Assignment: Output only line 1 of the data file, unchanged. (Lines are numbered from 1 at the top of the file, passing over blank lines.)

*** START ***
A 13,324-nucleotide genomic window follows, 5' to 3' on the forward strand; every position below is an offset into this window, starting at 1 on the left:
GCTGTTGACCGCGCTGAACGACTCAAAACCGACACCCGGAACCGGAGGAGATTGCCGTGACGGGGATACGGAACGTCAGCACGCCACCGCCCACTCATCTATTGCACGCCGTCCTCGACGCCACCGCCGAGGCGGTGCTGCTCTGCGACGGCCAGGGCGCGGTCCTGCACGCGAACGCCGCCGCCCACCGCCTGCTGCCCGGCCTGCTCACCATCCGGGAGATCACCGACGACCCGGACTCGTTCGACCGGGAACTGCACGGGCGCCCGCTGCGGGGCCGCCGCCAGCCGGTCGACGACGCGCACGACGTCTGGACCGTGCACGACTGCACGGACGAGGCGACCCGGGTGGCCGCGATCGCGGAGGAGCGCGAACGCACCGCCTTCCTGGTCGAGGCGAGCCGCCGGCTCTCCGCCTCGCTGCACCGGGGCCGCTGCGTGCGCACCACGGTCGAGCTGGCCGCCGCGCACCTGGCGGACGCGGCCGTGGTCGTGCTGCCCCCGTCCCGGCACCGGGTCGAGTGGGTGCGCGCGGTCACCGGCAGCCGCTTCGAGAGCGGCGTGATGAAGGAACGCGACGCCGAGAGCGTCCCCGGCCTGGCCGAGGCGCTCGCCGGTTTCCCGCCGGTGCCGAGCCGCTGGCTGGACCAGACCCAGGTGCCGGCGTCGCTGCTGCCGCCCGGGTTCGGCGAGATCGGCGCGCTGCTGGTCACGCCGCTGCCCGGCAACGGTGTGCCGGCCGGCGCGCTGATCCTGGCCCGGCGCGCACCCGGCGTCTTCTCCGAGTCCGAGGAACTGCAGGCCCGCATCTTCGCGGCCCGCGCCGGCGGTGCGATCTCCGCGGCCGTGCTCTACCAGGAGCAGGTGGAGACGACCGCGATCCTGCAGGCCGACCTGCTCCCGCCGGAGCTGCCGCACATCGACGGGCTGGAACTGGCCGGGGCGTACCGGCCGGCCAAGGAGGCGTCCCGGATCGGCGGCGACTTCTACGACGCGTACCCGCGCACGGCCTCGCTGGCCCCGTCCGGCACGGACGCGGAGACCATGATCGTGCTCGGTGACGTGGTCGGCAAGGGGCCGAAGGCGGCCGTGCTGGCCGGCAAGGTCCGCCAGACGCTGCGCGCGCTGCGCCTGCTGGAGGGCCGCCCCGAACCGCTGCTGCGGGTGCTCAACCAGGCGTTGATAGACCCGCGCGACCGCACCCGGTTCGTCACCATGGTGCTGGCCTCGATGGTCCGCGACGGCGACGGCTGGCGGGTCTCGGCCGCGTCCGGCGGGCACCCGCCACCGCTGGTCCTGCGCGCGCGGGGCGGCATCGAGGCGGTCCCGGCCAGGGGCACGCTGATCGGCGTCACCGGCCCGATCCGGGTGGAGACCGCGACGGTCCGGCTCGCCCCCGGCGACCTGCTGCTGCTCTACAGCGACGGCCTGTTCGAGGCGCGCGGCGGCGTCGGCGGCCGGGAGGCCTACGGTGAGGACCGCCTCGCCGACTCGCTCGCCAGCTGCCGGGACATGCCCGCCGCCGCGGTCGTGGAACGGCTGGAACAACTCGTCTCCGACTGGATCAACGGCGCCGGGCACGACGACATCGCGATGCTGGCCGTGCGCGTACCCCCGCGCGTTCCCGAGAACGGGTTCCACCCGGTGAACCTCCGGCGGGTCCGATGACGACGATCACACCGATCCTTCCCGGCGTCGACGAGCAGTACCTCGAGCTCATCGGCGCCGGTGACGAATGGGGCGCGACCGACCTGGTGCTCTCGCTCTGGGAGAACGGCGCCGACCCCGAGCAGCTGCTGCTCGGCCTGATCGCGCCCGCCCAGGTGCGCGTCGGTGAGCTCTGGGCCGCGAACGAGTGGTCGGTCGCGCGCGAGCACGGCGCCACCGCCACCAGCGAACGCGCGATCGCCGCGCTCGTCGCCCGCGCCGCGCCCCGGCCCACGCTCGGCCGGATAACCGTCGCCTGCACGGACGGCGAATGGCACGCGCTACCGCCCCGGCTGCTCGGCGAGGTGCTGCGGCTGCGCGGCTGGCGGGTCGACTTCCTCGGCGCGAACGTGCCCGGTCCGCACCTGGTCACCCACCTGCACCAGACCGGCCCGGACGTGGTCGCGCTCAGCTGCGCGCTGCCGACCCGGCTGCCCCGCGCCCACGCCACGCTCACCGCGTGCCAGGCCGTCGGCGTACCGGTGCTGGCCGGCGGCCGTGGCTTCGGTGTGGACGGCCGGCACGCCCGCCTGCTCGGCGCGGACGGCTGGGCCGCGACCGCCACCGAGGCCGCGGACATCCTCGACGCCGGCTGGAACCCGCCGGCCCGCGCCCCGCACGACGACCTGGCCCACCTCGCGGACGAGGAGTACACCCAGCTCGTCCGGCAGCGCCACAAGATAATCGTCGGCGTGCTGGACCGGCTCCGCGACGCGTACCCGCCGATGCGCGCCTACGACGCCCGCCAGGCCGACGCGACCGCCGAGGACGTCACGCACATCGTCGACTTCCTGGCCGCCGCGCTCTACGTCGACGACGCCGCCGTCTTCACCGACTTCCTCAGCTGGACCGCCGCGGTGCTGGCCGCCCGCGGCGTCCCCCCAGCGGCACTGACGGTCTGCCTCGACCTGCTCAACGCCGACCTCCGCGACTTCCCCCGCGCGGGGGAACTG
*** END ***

A 13,324-nucleotide genomic window follows, 5' to 3' on the forward strand; every position below is an offset into this window, starting at 1 on the left: